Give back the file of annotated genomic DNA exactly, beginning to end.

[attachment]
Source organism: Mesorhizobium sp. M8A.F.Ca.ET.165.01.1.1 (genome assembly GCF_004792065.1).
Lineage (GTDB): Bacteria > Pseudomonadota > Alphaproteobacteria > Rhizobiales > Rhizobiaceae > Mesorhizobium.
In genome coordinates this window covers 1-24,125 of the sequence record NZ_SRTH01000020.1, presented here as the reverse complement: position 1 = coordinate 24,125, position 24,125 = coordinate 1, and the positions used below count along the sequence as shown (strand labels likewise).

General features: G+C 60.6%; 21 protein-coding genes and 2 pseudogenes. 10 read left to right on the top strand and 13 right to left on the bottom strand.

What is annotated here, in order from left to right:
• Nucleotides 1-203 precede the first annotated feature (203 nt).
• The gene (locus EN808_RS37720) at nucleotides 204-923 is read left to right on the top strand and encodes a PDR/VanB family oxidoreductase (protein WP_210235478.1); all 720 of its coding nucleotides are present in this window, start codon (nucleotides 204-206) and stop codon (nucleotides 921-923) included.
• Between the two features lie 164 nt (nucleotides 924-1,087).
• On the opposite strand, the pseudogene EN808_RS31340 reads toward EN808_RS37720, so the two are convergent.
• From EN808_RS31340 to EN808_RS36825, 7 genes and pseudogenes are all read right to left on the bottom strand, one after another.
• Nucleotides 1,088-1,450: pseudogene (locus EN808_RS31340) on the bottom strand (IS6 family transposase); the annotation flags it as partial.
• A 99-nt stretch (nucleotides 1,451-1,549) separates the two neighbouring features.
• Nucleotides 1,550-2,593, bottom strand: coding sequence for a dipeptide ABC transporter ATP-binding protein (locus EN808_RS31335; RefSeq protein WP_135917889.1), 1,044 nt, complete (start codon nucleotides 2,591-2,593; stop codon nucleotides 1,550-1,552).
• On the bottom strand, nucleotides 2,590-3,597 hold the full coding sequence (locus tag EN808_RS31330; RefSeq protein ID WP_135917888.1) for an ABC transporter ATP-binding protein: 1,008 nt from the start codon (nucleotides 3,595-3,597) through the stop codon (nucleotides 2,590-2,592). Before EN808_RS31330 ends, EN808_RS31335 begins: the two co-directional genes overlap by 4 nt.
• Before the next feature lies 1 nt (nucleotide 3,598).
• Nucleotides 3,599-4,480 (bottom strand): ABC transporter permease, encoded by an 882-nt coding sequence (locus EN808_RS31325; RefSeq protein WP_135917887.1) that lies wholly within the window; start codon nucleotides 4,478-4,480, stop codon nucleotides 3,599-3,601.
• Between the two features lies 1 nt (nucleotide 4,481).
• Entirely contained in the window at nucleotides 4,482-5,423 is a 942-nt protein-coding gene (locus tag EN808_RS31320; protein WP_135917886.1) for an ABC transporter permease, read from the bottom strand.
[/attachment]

Source organism: Mesorhizobium sp. M8A.F.Ca.ET.165.01.1.1 (genome assembly GCF_004792065.1).
Lineage (GTDB): Bacteria > Pseudomonadota > Alphaproteobacteria > Rhizobiales > Rhizobiaceae > Mesorhizobium.
In genome coordinates this window covers 1-24,125 of the sequence record NZ_SRTH01000020.1, presented here as the reverse complement: position 1 = coordinate 24,125, position 24,125 = coordinate 1, and the positions used below count along the sequence as shown (strand labels likewise).

General features: G+C 60.6%; 21 protein-coding genes and 2 pseudogenes. 10 read left to right on the top strand and 13 right to left on the bottom strand.

What is annotated here, in order from left to right:
• Nucleotides 1-203 precede the first annotated feature (203 nt).
• The gene (locus EN808_RS37720) at nucleotides 204-923 is read left to right on the top strand and encodes a PDR/VanB family oxidoreductase (protein WP_210235478.1); all 720 of its coding nucleotides are present in this window, start codon (nucleotides 204-206) and stop codon (nucleotides 921-923) included.
• Between the two features lie 164 nt (nucleotides 924-1,087).
• On the opposite strand, the pseudogene EN808_RS31340 reads toward EN808_RS37720, so the two are convergent.
• From EN808_RS31340 to EN808_RS36825, 7 genes and pseudogenes are all read right to left on the bottom strand, one after another.
• Nucleotides 1,088-1,450: pseudogene (locus EN808_RS31340) on the bottom strand (IS6 family transposase); the annotation flags it as partial.
• A 99-nt stretch (nucleotides 1,451-1,549) separates the two neighbouring features.
• Nucleotides 1,550-2,593, bottom strand: coding sequence for a dipeptide ABC transporter ATP-binding protein (locus EN808_RS31335; RefSeq protein WP_135917889.1), 1,044 nt, complete (start codon nucleotides 2,591-2,593; stop codon nucleotides 1,550-1,552).
• On the bottom strand, nucleotides 2,590-3,597 hold the full coding sequence (locus tag EN808_RS31330; RefSeq protein ID WP_135917888.1) for an ABC transporter ATP-binding protein: 1,008 nt from the start codon (nucleotides 3,595-3,597) through the stop codon (nucleotides 2,590-2,592). Before EN808_RS31330 ends, EN808_RS31335 begins: the two co-directional genes overlap by 4 nt.
• Before the next feature lies 1 nt (nucleotide 3,598).
• Nucleotides 3,599-4,480 (bottom strand): ABC transporter permease, encoded by an 882-nt coding sequence (locus EN808_RS31325; RefSeq protein WP_135917887.1) that lies wholly within the window; start codon nucleotides 4,478-4,480, stop codon nucleotides 3,599-3,601.
• Between the two features lies 1 nt (nucleotide 4,481).
• Entirely contained in the window at nucleotides 4,482-5,423 is a 942-nt protein-coding gene (locus tag EN808_RS31320; protein WP_135917886.1) for an ABC transporter permease, read from the bottom strand.